For Philadelphia Phillies' pitcher Matt Anderson, being in Clearwater, Florida is a blessing.
A former flamethrower on the hill, arm injuries derailed Anderson's career before it even began. The former first overall draft pick was limited to far fewer appearances with the Detroit Tigers and Colorado Rockies than many would have expected when he was still a top prospect—long before he was considered one of the biggest draft busts of all time.
After hearing positive news regarding his health, the Phillies took a flier on the right hander this winter as he attempts his comeback.
The road to redemption for Anderson began on Monday against the Toronto Blue Jays.
A few innings after Roy Halladay made a near-perfect spring debut against his former teammates, Anderson took to a professional mound for the first time since 2008.
As a non-roster invitee, it's now or never for the once highly-touted prospect.
So with few fans filling the Blue Jays' spring complex, Anderson took the hill to square off with a few well-regarded prospects—all while not a single Jays' fan with a clue of who this guy was.
Unlike a few other Phillies' relievers to take the mound this spring, Anderson did just what the team wanted to see—retired the side in order, including a strikeout.
Who has a better chance of being in the Phillies' bullpen on Opening Day?
In fact, he did so in a rather impressive fashion.
Early reports that stated that his arm didn't have much gas left in it were proven wrong as he hurled a few fastballs that touched 95mph on the radar gun past a couple of young Blue Jays.
At the very least, he impressed the right guy. After the game, Charlie Manuel had nothing but positive feedback for the right-hander.
"I think we've got to see more of him this spring," Manuel said.
"Yeah, he could pitch some more. Hell, he got three outs."
In the most general of terms, that's all that matters in baseball as a pitcher—getting outs.
Pitching more in the spring isn't going to satisfy Anderson, however. As a minor league invitee to spring camp, he'll have to compete just to make another appearance. He's setting the bar high though.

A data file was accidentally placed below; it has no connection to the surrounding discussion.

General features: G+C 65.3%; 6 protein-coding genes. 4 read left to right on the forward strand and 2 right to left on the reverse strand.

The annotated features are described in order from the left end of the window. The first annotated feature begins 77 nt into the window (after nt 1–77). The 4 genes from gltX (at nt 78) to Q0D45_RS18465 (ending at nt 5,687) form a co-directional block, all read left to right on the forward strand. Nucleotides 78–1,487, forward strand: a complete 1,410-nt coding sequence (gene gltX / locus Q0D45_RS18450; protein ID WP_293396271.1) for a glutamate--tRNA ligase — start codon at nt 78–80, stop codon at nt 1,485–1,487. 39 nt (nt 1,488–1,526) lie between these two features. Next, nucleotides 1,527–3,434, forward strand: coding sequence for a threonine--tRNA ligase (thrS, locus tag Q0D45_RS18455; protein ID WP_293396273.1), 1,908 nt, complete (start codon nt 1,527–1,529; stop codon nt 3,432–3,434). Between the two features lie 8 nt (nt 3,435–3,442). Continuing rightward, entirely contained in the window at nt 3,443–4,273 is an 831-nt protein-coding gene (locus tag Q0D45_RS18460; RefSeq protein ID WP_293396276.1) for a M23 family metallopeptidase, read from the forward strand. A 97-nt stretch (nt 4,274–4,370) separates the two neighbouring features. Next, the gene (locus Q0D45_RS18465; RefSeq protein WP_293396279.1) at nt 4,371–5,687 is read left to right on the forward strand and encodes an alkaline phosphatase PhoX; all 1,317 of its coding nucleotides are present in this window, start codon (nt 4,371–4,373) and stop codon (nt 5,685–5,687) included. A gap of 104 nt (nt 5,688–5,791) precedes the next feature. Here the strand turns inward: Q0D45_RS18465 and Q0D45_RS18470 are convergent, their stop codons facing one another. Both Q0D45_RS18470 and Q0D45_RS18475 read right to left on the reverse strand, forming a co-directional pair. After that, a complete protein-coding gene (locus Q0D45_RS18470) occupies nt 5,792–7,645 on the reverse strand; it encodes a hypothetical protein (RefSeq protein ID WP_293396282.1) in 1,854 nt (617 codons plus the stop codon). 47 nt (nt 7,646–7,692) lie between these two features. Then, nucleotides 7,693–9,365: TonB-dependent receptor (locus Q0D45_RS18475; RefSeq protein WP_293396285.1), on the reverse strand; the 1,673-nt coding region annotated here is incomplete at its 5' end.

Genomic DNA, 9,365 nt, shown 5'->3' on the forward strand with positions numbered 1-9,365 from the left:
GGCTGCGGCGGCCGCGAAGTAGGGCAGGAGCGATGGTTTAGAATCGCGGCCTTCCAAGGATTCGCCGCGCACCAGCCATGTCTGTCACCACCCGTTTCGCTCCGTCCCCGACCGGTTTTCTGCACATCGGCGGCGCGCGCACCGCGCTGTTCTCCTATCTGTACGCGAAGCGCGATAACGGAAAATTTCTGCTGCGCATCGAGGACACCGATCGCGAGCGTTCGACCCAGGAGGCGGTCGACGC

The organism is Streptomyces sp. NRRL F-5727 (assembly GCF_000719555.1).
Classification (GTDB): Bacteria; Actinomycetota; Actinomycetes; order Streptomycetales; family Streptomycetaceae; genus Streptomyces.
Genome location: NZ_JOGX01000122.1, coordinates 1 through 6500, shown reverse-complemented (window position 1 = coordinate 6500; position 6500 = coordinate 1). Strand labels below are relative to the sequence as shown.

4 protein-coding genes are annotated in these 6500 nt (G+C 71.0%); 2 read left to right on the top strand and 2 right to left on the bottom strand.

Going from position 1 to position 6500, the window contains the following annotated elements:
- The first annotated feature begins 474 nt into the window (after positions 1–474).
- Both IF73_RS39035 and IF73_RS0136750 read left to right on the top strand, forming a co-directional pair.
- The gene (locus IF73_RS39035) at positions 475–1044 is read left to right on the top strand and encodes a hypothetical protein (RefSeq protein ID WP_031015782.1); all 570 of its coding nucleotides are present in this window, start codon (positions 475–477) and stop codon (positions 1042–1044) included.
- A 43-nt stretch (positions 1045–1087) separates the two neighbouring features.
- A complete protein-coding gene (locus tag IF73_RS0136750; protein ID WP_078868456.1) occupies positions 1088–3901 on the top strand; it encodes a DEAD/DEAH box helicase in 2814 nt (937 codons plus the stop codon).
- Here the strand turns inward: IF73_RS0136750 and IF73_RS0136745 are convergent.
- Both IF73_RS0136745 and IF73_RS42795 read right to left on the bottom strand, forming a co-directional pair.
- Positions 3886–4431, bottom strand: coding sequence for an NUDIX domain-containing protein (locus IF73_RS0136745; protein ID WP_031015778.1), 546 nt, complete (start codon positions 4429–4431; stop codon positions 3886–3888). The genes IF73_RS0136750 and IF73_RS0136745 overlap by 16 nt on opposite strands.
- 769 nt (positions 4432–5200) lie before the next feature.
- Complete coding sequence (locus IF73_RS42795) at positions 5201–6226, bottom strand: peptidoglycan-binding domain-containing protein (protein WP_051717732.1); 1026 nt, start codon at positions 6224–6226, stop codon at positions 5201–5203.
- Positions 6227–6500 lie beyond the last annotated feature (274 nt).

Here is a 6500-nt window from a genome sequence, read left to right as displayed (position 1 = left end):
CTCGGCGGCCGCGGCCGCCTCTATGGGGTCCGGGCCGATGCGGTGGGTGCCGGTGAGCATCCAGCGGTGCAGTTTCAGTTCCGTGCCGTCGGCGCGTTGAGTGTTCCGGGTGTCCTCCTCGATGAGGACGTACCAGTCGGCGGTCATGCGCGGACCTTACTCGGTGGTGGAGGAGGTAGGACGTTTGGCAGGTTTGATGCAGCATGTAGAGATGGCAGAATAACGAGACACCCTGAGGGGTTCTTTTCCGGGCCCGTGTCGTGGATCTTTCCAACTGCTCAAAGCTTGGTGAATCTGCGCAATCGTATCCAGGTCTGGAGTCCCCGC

"It was totally awesome. You can't really put into words what I'm feeling right now, but it's something I've been thinking about for the past two years," Anderson said after his perfect inning on what it's been like sitting at home these past two seasons and wondering if he'll ever get a chance to pitch again.
"My expectation, my goal is to make this team out of Spring Training. That's the only thing that's on my mind. That's my goal. I plan on doing everything I can to do that."
In a jam-packed bullpen, Anderson is going to have to throw up a few more perfect innings to crack the major league club.
With Brad Lidge, Ryan Madson, JC Romero and Jose Contreras as locks, he'll have to out-duel a couple of guys on the inside track to break camp and head to Philadelphia. As left-handed relievers, Antonio Bastardo and Mike Zagurski could get a few more looks than Anderson.
Kyle Kendrick seems to have a job waiting as the long reliever and that could mean that Anderson has to outperform a single man to make the team—Danys Baez.
Baez has a good chance of making the team based on his salary alone. The right-handed reliever is set to earn $2.75 million this season in what was easily one of general manager Ruben Amaro Jr.'s worst free-agent signings during his tenure in Philadelphia.
A reliever making a nice chunk of change like that just has to pitch well over the course of the spring to wind up in the bullpen, right? Not such a simple task for Baez.
A good friend of Contreras made his spring debut in a B-game on Saturday, getting roughed up by a different Blue Jays' squad.
After dealing with sporadic back pain last season that some believe caused a lot of his problems, he showed that he was still struggling just as badly, allowing five runs on five hits to a lineup composed of minor league players and not even making it out of the inning.
Though he began his own road to redemption on Tuesday by throwing a scoreless inning against the Blue Jays, some believe his time in the Phillies' bullpen may be dwindling.
Though cutting Baez before the season begins would cost the Phillies a nice chunk of change, paying him to release him is starting to seem like a necessary evil.
Of course, that doesn't mean that Anderson is going to be given a job should that happen. The Phillies are also showcasing a number of young relief prospects this spring, headlined by Justin De Fratus and Michael Schwimer, both of whom could be integral parts of the bullpen.
Much of Matt Anderson's future relies on the impending success or failure of Danys Baez.
If the Phillies do decide to cut Baez, turning to a fire-baller like Anderson could be an easy choice.
Giving relievers like De Fratus and Schwimer seasoning in the minor leagues is not a bad idea either, as the Phillies are going to need them when the likes of Madson and Lidge hit the open market following this season.
Turning to a guy like Anderson could be a good idea if he continues to impress by lighting up the radar gun.
For a guy who was coaching his kids' Little League team this time last season, it's not a bad position to be in.